Most recent books read: The Supreme Court, by William H. Rehnquist; The Politics of Excellence, by Robert Marc Friedman; Sylvia Nasar’s A Beautiful Mind

Computer: Apple G4

Favorite Web site: Cond-mat (

Favorite saying: “If in discussing a semiconductor problem, you cannot draw an energy band diagram, then you don’t know what you are talking about.”

Favorite cities: Munich, Hamburg

Car: 14-year-old Toyota Celica

Languages spoken: English, German

Organizational memberships: IEEE, American Physical Society

Honors: IEEE Medal of Honor, Nobel in physics, IEEE Fellow award, eponymous asteroid

While his theories led to products that earned their manufacturers billions of dollars, none of the profits came to Kroemer. “That really doesn’t bug me,” he says, sitting in his small and sparsely decorated office on the Santa Barbara campus of the University of California, where he is now professor of electrical and computer engineering and materials.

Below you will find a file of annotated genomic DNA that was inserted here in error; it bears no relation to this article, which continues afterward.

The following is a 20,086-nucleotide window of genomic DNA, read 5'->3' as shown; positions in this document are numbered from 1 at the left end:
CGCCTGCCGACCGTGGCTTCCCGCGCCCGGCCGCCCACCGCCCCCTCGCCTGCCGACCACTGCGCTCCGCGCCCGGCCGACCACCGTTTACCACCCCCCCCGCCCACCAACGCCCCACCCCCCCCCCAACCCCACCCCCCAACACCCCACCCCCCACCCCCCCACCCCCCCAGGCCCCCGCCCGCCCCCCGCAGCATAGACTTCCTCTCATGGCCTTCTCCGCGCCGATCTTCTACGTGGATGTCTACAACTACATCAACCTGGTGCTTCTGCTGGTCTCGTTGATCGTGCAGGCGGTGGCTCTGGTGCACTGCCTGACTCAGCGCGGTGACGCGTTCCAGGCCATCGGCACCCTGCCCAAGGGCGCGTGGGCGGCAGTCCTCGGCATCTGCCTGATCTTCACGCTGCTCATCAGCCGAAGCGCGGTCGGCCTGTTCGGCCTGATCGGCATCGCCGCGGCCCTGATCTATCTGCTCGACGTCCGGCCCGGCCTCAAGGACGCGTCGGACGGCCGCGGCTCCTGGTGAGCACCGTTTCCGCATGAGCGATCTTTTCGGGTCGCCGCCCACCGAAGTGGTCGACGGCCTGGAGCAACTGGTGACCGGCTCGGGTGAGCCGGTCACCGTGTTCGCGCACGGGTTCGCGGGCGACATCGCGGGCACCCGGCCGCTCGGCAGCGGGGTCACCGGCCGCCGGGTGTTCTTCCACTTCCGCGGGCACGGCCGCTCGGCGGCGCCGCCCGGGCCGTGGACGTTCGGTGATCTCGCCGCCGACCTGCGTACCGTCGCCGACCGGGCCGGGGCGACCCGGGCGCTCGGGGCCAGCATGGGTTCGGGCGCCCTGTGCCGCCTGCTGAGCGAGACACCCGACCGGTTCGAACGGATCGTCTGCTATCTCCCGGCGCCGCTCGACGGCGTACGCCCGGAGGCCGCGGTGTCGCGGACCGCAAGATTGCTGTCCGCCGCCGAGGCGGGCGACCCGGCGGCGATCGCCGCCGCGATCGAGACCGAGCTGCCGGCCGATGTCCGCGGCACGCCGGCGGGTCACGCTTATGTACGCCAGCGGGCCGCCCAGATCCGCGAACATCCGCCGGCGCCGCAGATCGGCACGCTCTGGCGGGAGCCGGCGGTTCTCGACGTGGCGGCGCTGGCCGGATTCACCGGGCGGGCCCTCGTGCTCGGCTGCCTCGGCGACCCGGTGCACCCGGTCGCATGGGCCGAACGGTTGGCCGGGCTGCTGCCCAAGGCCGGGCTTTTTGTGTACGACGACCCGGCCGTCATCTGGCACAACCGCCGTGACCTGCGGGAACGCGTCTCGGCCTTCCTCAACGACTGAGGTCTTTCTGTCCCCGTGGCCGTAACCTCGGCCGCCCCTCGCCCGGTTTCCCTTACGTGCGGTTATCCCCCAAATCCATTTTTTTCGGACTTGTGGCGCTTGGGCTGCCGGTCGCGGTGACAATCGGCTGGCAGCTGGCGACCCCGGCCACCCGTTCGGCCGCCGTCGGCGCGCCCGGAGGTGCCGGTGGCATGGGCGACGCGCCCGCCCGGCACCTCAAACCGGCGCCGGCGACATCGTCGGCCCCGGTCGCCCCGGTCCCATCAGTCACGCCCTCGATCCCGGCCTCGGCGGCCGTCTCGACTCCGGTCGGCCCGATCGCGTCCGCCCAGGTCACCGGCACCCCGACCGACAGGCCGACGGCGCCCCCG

IEEE Fellow Kroemer never tried to develop applications of his work--or even predict them. “I like lemmas,” he told IEEE Spectrum, “and this one about applications is perhaps my most important message. It’s called ‘The futility of predicting applications,’ and states: ‘The principal applications of any sufficiently new and innovative technology always have been and will continue to be applications created by that new technology.’ “ So he doesn’t begrudge others the fruits of his ideas.